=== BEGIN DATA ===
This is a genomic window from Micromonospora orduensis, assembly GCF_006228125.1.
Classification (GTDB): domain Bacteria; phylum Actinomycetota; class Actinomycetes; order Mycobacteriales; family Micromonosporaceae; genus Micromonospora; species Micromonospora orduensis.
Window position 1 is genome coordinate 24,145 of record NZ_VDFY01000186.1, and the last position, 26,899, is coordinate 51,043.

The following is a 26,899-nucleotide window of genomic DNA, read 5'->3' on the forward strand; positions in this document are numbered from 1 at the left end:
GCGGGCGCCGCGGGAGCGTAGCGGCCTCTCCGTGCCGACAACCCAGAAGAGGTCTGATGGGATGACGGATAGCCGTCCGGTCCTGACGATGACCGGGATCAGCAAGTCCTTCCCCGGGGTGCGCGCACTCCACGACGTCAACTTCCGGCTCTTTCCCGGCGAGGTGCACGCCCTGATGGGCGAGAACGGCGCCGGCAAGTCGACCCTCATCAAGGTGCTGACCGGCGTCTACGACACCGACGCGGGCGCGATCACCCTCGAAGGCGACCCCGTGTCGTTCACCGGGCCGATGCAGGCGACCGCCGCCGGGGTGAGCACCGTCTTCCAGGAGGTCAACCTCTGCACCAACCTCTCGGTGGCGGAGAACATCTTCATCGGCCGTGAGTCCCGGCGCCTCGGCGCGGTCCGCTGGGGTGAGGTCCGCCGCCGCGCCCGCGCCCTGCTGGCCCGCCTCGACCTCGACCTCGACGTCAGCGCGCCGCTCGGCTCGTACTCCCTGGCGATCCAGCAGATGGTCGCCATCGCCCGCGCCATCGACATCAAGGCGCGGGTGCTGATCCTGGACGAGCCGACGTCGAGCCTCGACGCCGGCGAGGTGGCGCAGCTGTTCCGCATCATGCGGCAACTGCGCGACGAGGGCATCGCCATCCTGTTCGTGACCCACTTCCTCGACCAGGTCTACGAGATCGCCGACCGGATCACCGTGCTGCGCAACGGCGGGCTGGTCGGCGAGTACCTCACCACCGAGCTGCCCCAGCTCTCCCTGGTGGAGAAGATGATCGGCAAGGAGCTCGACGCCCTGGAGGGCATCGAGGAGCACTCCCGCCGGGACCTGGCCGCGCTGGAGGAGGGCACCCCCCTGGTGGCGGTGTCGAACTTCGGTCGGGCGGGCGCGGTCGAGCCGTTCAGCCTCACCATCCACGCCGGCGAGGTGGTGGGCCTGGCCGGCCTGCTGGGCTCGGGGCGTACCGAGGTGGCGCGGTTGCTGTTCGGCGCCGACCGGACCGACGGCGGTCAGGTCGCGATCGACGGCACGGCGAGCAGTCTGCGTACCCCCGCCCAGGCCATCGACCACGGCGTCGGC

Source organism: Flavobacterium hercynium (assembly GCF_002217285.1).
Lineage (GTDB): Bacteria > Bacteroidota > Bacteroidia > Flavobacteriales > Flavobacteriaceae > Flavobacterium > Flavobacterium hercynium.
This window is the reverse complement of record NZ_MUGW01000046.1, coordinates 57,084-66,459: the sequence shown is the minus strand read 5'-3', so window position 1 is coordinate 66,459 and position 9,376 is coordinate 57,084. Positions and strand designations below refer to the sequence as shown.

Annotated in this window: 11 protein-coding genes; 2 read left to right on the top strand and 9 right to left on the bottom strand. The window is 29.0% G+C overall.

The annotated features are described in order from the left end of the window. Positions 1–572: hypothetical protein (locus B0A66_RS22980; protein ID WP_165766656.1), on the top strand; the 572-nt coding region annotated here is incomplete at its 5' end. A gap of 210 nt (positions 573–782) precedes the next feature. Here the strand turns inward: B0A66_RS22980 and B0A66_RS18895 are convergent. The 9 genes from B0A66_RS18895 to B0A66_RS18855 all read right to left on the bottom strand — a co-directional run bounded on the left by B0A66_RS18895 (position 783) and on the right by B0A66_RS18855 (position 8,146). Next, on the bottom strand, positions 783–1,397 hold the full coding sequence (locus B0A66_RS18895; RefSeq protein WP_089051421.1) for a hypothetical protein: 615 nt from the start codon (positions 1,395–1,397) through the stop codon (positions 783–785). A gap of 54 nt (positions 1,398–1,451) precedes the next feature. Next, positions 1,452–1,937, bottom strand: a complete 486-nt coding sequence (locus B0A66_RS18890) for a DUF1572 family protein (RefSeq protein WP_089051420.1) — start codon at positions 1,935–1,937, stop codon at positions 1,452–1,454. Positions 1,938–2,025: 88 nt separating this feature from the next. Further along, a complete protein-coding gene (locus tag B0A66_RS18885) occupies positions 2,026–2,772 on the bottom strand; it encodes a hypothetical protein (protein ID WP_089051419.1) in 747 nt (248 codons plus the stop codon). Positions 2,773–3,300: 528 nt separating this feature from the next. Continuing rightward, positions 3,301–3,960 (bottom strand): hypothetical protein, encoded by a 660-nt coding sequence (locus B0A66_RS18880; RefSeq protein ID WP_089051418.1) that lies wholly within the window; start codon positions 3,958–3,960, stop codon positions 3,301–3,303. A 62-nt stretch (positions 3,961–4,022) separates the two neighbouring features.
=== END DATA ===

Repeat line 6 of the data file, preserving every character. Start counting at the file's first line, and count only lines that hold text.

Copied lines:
Source organism: Flavobacterium hercynium (assembly GCF_002217285.1).